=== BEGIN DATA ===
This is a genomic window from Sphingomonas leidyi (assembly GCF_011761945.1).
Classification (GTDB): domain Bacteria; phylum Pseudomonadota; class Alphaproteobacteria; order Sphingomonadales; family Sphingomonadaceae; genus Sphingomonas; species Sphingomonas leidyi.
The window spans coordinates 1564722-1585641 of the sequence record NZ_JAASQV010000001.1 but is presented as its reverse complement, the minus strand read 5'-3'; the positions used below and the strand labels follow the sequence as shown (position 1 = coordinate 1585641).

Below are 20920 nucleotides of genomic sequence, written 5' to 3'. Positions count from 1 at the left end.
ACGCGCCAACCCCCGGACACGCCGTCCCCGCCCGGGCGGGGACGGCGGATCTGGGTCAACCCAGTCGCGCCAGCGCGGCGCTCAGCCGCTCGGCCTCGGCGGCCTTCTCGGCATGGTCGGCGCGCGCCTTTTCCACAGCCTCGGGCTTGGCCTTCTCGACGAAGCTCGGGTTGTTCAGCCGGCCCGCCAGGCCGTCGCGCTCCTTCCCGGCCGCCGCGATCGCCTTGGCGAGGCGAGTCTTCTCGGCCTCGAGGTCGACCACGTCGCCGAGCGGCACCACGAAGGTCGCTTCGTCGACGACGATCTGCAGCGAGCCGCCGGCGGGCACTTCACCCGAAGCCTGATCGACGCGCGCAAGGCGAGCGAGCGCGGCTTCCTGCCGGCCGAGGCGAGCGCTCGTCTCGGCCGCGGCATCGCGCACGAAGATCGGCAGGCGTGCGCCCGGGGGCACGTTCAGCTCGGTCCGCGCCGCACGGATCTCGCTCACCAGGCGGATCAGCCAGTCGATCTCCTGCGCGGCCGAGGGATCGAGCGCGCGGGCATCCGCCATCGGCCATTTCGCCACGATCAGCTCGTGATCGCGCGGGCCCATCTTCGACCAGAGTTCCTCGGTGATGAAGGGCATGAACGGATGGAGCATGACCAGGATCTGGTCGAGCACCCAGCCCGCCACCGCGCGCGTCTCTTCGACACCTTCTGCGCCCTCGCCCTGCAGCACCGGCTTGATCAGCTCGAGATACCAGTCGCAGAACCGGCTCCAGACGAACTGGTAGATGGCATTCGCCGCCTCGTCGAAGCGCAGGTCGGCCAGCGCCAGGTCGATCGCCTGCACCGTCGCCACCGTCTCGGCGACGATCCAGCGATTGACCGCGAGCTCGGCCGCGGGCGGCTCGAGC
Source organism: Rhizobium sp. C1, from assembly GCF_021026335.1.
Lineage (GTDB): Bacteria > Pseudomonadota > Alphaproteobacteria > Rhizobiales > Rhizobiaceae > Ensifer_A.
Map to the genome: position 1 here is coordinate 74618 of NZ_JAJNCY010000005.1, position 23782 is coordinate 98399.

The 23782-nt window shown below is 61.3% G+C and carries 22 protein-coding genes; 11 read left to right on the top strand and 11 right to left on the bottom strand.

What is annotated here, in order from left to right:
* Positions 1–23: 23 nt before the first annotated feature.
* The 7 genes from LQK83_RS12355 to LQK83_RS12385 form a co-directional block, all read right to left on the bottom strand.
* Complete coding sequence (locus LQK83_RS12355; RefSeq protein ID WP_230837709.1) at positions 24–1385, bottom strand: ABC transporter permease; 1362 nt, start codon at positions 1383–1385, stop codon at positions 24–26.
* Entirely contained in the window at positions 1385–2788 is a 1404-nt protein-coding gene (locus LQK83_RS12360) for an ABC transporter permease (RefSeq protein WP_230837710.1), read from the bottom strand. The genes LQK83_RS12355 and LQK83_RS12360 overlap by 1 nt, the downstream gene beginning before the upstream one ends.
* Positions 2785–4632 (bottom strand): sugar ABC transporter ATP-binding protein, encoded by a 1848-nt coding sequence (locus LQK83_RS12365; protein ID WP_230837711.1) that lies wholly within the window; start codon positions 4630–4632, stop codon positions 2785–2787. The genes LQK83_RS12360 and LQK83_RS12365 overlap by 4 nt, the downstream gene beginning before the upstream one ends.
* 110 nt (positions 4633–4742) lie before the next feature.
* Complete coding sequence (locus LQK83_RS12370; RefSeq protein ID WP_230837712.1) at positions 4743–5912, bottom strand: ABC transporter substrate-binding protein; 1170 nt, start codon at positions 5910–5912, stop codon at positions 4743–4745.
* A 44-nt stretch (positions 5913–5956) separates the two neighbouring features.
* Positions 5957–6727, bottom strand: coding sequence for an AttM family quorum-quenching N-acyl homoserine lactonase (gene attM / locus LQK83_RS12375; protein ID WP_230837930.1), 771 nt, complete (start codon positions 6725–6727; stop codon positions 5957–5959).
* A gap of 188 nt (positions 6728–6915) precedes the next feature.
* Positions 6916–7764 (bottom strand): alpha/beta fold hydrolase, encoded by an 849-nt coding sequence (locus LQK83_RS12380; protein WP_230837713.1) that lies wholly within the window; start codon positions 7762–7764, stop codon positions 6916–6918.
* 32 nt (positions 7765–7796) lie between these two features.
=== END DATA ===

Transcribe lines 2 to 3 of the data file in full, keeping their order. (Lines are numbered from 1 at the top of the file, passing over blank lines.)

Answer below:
Classification (GTDB): domain Bacteria; phylum Pseudomonadota; class Alphaproteobacteria; order Sphingomonadales; family Sphingomonadaceae; genus Sphingomonas; species Sphingomonas leidyi.
The window spans coordinates 1564722-1585641 of the sequence record NZ_JAASQV010000001.1 but is presented as its reverse complement, the minus strand read 5'-3'; the positions used below and the strand labels follow the sequence as shown (position 1 = coordinate 1585641).